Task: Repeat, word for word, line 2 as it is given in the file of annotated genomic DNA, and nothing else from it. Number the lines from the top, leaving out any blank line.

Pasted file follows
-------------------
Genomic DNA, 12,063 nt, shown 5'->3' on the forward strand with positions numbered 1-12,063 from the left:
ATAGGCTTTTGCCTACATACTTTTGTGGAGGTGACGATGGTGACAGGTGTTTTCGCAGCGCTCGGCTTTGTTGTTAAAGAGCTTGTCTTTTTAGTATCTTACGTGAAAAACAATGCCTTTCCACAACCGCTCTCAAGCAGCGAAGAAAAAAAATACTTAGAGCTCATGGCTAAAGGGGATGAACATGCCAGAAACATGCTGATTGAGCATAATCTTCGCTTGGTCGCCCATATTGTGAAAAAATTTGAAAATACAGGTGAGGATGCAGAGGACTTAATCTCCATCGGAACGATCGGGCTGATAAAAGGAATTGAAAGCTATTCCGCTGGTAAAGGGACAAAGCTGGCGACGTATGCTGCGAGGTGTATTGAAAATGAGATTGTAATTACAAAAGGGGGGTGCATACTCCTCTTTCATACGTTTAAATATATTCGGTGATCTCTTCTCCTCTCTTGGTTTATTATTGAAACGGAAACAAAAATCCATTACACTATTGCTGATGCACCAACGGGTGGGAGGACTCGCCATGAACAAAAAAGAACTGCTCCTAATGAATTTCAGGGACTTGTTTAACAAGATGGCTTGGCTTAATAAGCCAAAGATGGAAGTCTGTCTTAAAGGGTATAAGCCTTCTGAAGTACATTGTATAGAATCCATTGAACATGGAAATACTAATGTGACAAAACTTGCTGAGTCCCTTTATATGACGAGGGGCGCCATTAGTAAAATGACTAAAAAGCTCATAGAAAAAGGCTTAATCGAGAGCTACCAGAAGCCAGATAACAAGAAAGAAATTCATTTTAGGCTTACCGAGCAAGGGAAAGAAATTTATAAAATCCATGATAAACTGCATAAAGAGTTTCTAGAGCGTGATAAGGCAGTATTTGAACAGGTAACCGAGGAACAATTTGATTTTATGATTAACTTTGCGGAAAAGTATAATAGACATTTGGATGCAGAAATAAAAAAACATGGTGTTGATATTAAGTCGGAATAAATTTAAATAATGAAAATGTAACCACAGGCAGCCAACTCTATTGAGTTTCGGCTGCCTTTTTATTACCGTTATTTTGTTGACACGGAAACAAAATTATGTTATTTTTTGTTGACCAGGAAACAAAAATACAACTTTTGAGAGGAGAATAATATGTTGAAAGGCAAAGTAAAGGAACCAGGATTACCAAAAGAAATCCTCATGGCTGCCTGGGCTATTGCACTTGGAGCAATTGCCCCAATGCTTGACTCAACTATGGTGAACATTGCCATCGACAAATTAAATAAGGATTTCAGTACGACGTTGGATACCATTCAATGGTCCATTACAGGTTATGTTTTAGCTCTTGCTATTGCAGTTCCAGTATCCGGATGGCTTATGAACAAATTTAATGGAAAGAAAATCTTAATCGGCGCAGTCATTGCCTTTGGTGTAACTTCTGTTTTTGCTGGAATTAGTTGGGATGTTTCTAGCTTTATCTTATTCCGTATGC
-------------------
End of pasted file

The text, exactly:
ATAGGCTTTTGCCTACATACTTTTGTGGAGGTGACGATGGTGACAGGTGTTTTCGCAGCGCTCGGCTTTGTTGTTAAAGAGCTTGTCTTTTTAGTATCTTACGTGAAAAACAATGCCTTTCCACAACCGCTCTCAAGCAGCGAAGAAAAAAAATACTTAGAGCTCATGGCTAAAGGGGATGAACATGCCAGAAACATGCTGATTGAGCATAATCTTCGCTTGGTCGCCCATATTGTGAAAAAATTTGAAAATACAGGTGAGGATGCAGAGGACTTAATCTCCATCGGAACGATCGGGCTGATAAAAGGAATTGAAAGCTATTCCGCTGGTAAAGGGACAAAGCTGGCGACGTATGCTGCGAGGTGTATTGAAAATGAGATTGTAATTACAAAAGGGGGGTGCATACTCCTCTTTCATACGTTTAAATATATTCGGTGATCTCTTCTCCTCTCTTGGTTTATTATTGAAACGGAAACAAAAATCCATTACACTATTGCTGATGCACCAACGGGTGGGAGGACTCGCCATGAACAAAAAAGAACTGCTCCTAATGAATTTCAGGGACTTGTTTAACAAGATGGCTTGGCTTAATAAGCCAAAGATGGAAGTCTGTCTTAAAGGGTATAAGCCTTCTGAAGTACATTGTATAGAATCCATTGAACATGGAAATACTAATGTGACAAAACTTGCTGAGTCCCTTTATATGACGAGGGGCGCCATTAGTAAAATGACTAAAAAGCTCATAGAAAAAGGCTTAATCGAGAGCTACCAGAAGCCAGATAACAAGAAAGAAATTCATTTTAGGCTTACCGAGCAAGGGAAAGAAATTTATAAAATCCATGATAAACTGCATAAAGAGTTTCTAGAGCGTGATAAGGCAGTATTTGAACAGGTAACCGAGGAACAATTTGATTTTATGATTAACTTTGCGGAAAAGTATAATAGACATTTGGATGCAGAAATAAAAAAACATGGTGTTGATATTAAGTCGGAATAAATTTAAATAATGAAAATGTAACCACAGGCAGCCAACTCTATTGAGTTTCGGCTGCCTTTTTATTACCGTTATTTTGTTGACACGGAAACAAAATTATGTTATTTTTTGTTGACCAGGAAACAAAAATACAACTTTTGAGAGGAGAATAATATGTTGAAAGGCAAAGTAAAGGAACCAGGATTACCAAAAGAAATCCTCATGGCTGCCTGGGCTATTGCACTTGGAGCAATTGCCCCAATGCTTGACTCAACTATGGTGAACATTGCCATCGACAAATTAAATAAGGATTTCAGTACGACGTTGGATACCATTCAATGGTCCATTACAGGTTATGTTTTAGCTCTTGCTATTGCAGTTCCAGTATCCGGATGGCTTATGAACAAATTTAATGGAAAGAAAATCTTAATCGGCGCAGTCATTGCCTTTGGTGTAACTTCTGTTTTTGCTGGAATTAGTTGGGATGTTTCTAGCTTTATCTTATTCCGTATGC